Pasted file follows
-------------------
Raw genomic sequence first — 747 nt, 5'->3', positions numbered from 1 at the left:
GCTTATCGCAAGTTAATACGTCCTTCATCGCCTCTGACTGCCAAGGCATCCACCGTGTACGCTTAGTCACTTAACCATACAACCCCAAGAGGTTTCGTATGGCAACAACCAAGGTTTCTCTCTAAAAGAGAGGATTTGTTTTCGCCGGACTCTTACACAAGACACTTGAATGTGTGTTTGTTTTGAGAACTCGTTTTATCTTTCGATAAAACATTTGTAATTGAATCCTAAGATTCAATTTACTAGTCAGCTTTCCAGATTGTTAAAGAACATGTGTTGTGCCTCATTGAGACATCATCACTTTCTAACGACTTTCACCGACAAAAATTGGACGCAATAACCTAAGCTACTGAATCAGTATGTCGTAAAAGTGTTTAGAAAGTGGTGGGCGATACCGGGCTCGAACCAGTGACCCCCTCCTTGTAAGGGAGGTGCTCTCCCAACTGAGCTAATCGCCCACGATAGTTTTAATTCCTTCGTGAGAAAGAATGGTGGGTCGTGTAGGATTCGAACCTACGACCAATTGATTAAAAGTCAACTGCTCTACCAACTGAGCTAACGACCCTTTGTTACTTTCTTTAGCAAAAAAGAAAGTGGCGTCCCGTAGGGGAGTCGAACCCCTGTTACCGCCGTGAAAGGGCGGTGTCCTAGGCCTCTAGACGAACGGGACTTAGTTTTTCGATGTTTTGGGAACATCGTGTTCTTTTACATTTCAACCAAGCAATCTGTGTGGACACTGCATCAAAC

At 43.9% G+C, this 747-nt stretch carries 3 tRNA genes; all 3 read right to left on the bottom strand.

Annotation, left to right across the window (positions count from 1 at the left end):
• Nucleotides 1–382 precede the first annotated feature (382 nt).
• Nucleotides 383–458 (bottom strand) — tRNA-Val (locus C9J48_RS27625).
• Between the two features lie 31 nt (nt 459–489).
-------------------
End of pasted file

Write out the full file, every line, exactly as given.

Raw genomic sequence first — 747 nt, 5'->3', positions numbered from 1 at the left:
GCTTATCGCAAGTTAATACGTCCTTCATCGCCTCTGACTGCCAAGGCATCCACCGTGTACGCTTAGTCACTTAACCATACAACCCCAAGAGGTTTCGTATGGCAACAACCAAGGTTTCTCTCTAAAAGAGAGGATTTGTTTTCGCCGGACTCTTACACAAGACACTTGAATGTGTGTTTGTTTTGAGAACTCGTTTTATCTTTCGATAAAACATTTGTAATTGAATCCTAAGATTCAATTTACTAGTCAGCTTTCCAGATTGTTAAAGAACATGTGTTGTGCCTCATTGAGACATCATCACTTTCTAACGACTTTCACCGACAAAAATTGGACGCAATAACCTAAGCTACTGAATCAGTATGTCGTAAAAGTGTTTAGAAAGTGGTGGGCGATACCGGGCTCGAACCAGTGACCCCCTCCTTGTAAGGGAGGTGCTCTCCCAACTGAGCTAATCGCCCACGATAGTTTTAATTCCTTCGTGAGAAAGAATGGTGGGTCGTGTAGGATTCGAACCTACGACCAATTGATTAAAAGTCAACTGCTCTACCAACTGAGCTAACGACCCTTTGTTACTTTCTTTAGCAAAAAAGAAAGTGGCGTCCCGTAGGGGAGTCGAACCCCTGTTACCGCCGTGAAAGGGCGGTGTCCTAGGCCTCTAGACGAACGGGACTTAGTTTTTCGATGTTTTGGGAACATCGTGTTCTTTTACATTTCAACCAAGCAATCTGTGTGGACACTGCATCAAAC

At 43.9% G+C, this 747-nt stretch carries 3 tRNA genes; all 3 read right to left on the bottom strand.

Annotation, left to right across the window (positions count from 1 at the left end):
• Nucleotides 1–382 precede the first annotated feature (382 nt).
• Nucleotides 383–458 (bottom strand) — tRNA-Val (locus C9J48_RS27625).
• Between the two features lie 31 nt (nt 459–489).